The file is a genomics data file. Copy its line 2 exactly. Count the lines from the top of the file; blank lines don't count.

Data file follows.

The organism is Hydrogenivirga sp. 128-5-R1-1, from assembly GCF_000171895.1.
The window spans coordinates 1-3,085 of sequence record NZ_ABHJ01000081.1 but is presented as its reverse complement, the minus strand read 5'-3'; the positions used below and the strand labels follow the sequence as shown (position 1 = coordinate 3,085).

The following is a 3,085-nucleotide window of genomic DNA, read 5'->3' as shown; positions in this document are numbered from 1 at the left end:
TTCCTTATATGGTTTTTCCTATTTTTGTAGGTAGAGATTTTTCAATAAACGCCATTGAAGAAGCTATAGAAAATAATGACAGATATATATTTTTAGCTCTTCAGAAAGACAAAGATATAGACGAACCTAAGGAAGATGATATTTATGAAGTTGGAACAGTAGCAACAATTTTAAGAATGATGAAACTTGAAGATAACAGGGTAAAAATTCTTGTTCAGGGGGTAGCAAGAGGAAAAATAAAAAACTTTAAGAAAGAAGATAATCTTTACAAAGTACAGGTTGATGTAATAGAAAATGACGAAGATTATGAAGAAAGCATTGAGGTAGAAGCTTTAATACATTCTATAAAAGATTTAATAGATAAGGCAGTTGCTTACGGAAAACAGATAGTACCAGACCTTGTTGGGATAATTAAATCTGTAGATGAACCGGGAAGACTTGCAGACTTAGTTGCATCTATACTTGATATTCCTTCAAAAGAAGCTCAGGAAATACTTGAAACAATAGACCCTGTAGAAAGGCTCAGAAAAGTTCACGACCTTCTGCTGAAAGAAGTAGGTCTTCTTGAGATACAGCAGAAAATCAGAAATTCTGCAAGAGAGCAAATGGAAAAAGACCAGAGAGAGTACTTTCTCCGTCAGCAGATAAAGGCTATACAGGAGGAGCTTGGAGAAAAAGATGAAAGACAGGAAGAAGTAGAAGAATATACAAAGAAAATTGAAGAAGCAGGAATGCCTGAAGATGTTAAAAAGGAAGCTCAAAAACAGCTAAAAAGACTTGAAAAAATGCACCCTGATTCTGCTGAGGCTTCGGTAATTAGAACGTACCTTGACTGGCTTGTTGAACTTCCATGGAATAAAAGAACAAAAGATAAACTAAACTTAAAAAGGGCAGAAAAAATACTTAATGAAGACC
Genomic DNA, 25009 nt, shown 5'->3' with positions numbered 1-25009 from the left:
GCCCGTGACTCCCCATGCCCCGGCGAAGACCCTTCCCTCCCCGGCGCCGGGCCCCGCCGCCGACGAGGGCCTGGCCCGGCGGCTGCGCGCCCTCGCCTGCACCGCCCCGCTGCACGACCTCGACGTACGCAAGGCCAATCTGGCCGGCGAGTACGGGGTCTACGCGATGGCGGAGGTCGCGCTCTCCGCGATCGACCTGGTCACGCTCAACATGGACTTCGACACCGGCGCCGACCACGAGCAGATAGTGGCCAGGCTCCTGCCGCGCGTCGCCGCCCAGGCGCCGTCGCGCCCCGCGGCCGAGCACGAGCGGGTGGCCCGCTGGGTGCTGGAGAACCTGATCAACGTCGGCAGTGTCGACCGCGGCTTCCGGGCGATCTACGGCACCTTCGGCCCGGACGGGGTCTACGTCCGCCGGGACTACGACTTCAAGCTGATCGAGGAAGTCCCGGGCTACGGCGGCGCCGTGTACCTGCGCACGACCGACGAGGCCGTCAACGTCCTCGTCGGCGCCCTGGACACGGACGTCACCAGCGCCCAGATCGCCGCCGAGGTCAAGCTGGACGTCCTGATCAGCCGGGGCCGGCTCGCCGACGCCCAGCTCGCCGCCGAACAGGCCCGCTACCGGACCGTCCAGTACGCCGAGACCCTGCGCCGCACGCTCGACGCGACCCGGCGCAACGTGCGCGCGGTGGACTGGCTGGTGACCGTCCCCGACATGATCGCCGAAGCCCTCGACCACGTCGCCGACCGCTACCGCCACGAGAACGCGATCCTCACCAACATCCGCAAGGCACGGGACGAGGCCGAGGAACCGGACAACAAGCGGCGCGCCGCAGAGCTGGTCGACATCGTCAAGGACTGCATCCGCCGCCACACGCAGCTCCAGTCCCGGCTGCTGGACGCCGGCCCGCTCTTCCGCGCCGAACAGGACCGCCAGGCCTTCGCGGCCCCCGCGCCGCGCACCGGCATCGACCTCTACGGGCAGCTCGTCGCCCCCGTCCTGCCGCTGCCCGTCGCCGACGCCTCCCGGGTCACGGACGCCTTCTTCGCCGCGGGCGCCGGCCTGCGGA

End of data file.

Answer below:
The window spans coordinates 1-3,085 of sequence record NZ_ABHJ01000081.1 but is presented as its reverse complement, the minus strand read 5'-3'; the positions used below and the strand labels follow the sequence as shown (position 1 = coordinate 3,085).